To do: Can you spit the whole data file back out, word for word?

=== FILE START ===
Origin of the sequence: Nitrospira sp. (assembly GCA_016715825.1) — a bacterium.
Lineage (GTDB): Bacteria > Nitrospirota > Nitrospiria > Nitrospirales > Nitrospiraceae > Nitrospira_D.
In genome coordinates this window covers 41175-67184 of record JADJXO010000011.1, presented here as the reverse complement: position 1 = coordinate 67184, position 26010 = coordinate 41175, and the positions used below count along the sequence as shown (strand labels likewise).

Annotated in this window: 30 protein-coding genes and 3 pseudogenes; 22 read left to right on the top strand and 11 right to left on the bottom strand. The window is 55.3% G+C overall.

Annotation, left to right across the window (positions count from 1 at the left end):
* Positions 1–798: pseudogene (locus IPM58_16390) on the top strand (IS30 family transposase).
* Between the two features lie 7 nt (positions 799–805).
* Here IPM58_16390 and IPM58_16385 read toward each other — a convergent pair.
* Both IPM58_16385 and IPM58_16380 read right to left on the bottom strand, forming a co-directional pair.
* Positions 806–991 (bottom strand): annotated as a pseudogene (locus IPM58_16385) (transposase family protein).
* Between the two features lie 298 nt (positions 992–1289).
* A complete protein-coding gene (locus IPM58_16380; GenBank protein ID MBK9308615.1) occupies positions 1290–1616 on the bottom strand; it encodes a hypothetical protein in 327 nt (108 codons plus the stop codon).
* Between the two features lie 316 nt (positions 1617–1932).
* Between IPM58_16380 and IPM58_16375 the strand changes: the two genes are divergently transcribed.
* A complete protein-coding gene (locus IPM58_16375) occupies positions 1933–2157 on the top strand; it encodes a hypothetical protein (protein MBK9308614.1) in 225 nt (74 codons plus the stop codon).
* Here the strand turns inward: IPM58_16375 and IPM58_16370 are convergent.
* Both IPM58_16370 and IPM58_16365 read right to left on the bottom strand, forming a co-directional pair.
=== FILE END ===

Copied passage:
Origin of the sequence: Nitrospira sp. (assembly GCA_016715825.1) — a bacterium.
Lineage (GTDB): Bacteria > Nitrospirota > Nitrospiria > Nitrospirales > Nitrospiraceae > Nitrospira_D.
In genome coordinates this window covers 41175-67184 of record JADJXO010000011.1, presented here as the reverse complement: position 1 = coordinate 67184, position 26010 = coordinate 41175, and the positions used below count along the sequence as shown (strand labels likewise).

Annotated in this window: 30 protein-coding genes and 3 pseudogenes; 22 read left to right on the top strand and 11 right to left on the bottom strand. The window is 55.3% G+C overall.

Annotation, left to right across the window (positions count from 1 at the left end):
* Positions 1–798: pseudogene (locus IPM58_16390) on the top strand (IS30 family transposase).
* Between the two features lie 7 nt (positions 799–805).
* Here IPM58_16390 and IPM58_16385 read toward each other — a convergent pair.
* Both IPM58_16385 and IPM58_16380 read right to left on the bottom strand, forming a co-directional pair.
* Positions 806–991 (bottom strand): annotated as a pseudogene (locus IPM58_16385) (transposase family protein).
* Between the two features lie 298 nt (positions 992–1289).
* A complete protein-coding gene (locus IPM58_16380; GenBank protein ID MBK9308615.1) occupies positions 1290–1616 on the bottom strand; it encodes a hypothetical protein in 327 nt (108 codons plus the stop codon).
* Between the two features lie 316 nt (positions 1617–1932).
* Between IPM58_16380 and IPM58_16375 the strand changes: the two genes are divergently transcribed.
* A complete protein-coding gene (locus IPM58_16375) occupies positions 1933–2157 on the top strand; it encodes a hypothetical protein (protein MBK9308614.1) in 225 nt (74 codons plus the stop codon).
* Here the strand turns inward: IPM58_16375 and IPM58_16370 are convergent.
* Both IPM58_16370 and IPM58_16365 read right to left on the bottom strand, forming a co-directional pair.